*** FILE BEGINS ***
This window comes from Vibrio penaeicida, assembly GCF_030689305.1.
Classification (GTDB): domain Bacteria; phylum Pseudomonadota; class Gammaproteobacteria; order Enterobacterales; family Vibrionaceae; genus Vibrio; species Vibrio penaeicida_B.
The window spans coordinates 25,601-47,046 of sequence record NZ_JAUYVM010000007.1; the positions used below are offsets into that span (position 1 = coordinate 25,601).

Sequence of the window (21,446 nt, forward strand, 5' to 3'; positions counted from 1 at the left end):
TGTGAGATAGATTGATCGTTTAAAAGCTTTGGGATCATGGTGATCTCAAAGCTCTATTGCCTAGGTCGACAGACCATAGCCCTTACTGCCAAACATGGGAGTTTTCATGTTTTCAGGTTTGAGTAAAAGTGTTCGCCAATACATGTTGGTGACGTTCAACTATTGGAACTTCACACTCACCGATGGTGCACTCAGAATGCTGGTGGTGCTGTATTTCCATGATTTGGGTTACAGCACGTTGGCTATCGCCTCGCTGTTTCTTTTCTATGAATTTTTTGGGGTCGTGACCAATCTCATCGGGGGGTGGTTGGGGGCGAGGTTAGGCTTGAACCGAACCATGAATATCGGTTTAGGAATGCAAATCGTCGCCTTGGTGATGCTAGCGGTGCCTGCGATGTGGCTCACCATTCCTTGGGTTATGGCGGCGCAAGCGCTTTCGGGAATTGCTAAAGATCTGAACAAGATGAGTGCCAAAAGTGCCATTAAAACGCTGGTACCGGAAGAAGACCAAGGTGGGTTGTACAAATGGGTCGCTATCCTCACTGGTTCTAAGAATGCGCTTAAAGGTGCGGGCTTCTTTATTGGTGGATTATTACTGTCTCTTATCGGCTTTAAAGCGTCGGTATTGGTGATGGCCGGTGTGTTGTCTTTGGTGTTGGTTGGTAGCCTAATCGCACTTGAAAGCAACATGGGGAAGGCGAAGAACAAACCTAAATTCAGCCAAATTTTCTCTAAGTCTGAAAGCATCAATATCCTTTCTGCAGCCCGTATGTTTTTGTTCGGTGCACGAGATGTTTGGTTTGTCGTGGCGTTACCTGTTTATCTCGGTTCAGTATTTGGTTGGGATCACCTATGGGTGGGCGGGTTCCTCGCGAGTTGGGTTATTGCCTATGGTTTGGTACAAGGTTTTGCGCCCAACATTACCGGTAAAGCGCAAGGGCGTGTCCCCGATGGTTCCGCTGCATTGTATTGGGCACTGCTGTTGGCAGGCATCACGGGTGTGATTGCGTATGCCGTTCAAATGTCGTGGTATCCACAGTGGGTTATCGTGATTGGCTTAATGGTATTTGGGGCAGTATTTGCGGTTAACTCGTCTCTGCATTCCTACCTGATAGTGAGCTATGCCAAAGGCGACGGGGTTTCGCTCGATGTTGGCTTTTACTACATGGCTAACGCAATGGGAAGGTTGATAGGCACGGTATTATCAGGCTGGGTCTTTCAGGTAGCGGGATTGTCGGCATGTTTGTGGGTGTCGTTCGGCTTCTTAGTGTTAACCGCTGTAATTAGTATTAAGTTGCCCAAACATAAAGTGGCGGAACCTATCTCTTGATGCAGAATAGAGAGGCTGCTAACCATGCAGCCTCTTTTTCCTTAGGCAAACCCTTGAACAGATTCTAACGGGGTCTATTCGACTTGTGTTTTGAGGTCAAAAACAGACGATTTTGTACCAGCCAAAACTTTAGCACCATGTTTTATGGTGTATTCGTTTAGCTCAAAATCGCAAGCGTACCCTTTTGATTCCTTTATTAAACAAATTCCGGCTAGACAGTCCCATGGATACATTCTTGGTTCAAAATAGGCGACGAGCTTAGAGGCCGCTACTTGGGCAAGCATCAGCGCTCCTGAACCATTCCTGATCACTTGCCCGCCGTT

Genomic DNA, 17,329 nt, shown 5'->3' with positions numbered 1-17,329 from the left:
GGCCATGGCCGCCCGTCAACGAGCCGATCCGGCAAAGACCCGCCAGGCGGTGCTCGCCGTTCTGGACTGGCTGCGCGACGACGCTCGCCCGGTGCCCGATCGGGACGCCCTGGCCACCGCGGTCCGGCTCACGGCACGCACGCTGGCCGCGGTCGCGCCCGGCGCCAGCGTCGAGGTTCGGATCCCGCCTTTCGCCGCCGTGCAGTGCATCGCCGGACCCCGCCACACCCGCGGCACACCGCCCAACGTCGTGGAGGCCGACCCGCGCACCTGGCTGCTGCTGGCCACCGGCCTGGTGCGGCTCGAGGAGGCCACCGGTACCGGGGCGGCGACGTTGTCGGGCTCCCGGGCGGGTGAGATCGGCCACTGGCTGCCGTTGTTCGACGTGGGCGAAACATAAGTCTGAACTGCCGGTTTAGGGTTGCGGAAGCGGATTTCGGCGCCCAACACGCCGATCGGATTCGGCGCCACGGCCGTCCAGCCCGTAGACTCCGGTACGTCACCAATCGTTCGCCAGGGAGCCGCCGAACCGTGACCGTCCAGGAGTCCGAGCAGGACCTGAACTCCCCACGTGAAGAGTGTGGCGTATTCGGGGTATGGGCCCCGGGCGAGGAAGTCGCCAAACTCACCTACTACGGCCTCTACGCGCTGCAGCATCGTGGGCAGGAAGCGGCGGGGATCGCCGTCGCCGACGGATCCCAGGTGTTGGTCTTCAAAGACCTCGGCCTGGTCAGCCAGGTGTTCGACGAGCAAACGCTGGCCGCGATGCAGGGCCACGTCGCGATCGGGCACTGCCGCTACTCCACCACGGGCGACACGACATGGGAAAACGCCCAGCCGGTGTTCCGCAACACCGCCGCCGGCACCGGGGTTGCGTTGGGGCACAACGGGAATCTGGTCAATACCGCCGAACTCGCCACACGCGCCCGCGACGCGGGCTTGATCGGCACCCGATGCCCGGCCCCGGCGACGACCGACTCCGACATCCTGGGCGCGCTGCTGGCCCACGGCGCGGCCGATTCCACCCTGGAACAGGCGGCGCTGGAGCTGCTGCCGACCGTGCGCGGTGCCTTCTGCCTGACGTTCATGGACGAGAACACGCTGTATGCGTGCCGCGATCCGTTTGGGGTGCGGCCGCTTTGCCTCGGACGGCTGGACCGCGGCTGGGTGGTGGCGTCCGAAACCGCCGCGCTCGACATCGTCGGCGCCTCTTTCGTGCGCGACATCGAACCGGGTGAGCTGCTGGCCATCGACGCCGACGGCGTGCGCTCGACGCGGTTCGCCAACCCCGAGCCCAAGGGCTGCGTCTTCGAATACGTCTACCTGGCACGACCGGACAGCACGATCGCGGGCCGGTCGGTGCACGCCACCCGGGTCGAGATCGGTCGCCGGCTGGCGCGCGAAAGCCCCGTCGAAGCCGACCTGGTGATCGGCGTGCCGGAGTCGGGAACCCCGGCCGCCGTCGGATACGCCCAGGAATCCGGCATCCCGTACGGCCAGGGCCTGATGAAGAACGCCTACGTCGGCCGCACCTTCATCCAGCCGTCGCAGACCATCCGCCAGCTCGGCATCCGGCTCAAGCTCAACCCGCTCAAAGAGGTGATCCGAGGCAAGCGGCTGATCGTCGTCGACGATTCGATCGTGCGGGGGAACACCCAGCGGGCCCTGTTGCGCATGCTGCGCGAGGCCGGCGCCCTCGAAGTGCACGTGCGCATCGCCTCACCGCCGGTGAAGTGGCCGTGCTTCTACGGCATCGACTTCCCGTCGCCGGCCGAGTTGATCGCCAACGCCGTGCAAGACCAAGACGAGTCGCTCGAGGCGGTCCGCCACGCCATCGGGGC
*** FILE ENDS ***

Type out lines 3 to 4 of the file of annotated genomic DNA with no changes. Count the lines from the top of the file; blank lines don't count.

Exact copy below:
The window spans coordinates 25,601-47,046 of sequence record NZ_JAUYVM010000007.1; the positions used below are offsets into that span (position 1 = coordinate 25,601).

Sequence of the window (21,446 nt, forward strand, 5' to 3'; positions counted from 1 at the left end):